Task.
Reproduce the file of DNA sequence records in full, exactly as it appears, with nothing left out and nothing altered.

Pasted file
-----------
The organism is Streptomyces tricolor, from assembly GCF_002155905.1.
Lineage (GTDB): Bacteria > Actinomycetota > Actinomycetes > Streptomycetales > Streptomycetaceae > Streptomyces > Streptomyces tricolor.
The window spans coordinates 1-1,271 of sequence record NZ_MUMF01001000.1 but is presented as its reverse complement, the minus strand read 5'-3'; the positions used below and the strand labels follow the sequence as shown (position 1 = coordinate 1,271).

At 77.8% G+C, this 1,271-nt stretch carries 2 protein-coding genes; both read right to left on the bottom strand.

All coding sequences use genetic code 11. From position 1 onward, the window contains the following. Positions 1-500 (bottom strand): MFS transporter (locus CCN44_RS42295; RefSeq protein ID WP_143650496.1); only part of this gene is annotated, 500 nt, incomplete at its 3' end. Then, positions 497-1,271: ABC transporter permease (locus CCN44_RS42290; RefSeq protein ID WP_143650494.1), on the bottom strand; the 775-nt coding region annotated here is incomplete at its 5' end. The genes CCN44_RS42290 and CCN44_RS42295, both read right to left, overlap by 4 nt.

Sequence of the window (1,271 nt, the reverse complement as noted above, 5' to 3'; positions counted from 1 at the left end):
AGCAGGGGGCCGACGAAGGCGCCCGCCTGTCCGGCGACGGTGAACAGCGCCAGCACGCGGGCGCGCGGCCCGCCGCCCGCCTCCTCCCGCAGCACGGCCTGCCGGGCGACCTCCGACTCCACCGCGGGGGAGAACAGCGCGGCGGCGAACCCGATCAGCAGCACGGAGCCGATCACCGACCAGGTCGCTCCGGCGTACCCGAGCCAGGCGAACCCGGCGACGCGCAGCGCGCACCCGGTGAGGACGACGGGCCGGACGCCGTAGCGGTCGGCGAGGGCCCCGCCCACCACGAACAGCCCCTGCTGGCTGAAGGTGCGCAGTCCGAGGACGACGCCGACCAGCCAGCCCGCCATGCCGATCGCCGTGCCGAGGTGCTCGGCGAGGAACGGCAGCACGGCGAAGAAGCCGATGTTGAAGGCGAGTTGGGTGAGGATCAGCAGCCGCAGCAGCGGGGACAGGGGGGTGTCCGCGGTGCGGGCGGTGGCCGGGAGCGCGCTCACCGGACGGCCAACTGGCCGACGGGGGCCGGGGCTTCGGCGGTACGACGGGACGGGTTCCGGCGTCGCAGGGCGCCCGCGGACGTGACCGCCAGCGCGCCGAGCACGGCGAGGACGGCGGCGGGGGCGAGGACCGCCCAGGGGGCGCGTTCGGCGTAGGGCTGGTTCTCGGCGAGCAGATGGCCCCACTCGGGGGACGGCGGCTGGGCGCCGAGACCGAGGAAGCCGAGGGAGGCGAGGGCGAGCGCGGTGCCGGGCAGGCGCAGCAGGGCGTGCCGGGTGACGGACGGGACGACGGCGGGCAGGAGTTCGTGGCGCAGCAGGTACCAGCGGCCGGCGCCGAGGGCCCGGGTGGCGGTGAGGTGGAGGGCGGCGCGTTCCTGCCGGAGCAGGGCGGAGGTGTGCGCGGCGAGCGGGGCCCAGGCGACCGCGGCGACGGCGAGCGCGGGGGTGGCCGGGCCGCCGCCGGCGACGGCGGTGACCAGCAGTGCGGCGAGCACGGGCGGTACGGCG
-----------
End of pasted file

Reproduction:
The organism is Streptomyces tricolor, from assembly GCF_002155905.1.
Lineage (GTDB): Bacteria > Actinomycetota > Actinomycetes > Streptomycetales > Streptomycetaceae > Streptomyces > Streptomyces tricolor.
The window spans coordinates 1-1,271 of sequence record NZ_MUMF01001000.1 but is presented as its reverse complement, the minus strand read 5'-3'; the positions used below and the strand labels follow the sequence as shown (position 1 = coordinate 1,271).

At 77.8% G+C, this 1,271-nt stretch carries 2 protein-coding genes; both read right to left on the bottom strand.

All coding sequences use genetic code 11. From position 1 onward, the window contains the following. Positions 1-500 (bottom strand): MFS transporter (locus CCN44_RS42295; RefSeq protein ID WP_143650496.1); only part of this gene is annotated, 500 nt, incomplete at its 3' end. Then, positions 497-1,271: ABC transporter permease (locus CCN44_RS42290; RefSeq protein ID WP_143650494.1), on the bottom strand; the 775-nt coding region annotated here is incomplete at its 5' end. The genes CCN44_RS42290 and CCN44_RS42295, both read right to left, overlap by 4 nt.

Sequence of the window (1,271 nt, the reverse complement as noted above, 5' to 3'; positions counted from 1 at the left end):
AGCAGGGGGCCGACGAAGGCGCCCGCCTGTCCGGCGACGGTGAACAGCGCCAGCACGCGGGCGCGCGGCCCGCCGCCCGCCTCCTCCCGCAGCACGGCCTGCCGGGCGACCTCCGACTCCACCGCGGGGGAGAACAGCGCGGCGGCGAACCCGATCAGCAGCACGGAGCCGATCACCGACCAGGTCGCTCCGGCGTACCCGAGCCAGGCGAACCCGGCGACGCGCAGCGCGCACCCGGTGAGGACGACGGGCCGGACGCCGTAGCGGTCGGCGAGGGCCCCGCCCACCACGAACAGCCCCTGCTGGCTGAAGGTGCGCAGTCCGAGGACGACGCCGACCAGCCAGCCCGCCATGCCGATCGCCGTGCCGAGGTGCTCGGCGAGGAACGGCAGCACGGCGAAGAAGCCGATGTTGAAGGCGAGTTGGGTGAGGATCAGCAGCCGCAGCAGCGGGGACAGGGGGGTGTCCGCGGTGCGGGCGGTGGCCGGGAGCGCGCTCACCGGACGGCCAACTGGCCGACGGGGGCCGGGGCTTCGGCGGTACGACGGGACGGGTTCCGGCGTCGCAGGGCGCCCGCGGACGTGACCGCCAGCGCGCCGAGCACGGCGAGGACGGCGGCGGGGGCGAGGACCGCCCAGGGGGCGCGTTCGGCGTAGGGCTGGTTCTCGGCGAGCAGATGGCCCCACTCGGGGGACGGCGGCTGGGCGCCGAGACCGAGGAAGCCGAGGGAGGCGAGGGCGAGCGCGGTGCCGGGCAGGCGCAGCAGGGCGTGCCGGGTGACGGACGGGACGACGGCGGGCAGGAGTTCGTGGCGCAGCAGGTACCAGCGGCCGGCGCCGAGGGCCCGGGTGGCGGTGAGGTGGAGGGCGGCGCGTTCCTGCCGGAGCAGGGCGGAGGTGTGCGCGGCGAGCGGGGCCCAGGCGACCGCGGCGACGGCGAGCGCGGGGGTGGCCGGGCCGCCGCCGGCGACGGCGGTGACCAGCAGTGCGGCGAGCACGGGCGGTACGGCG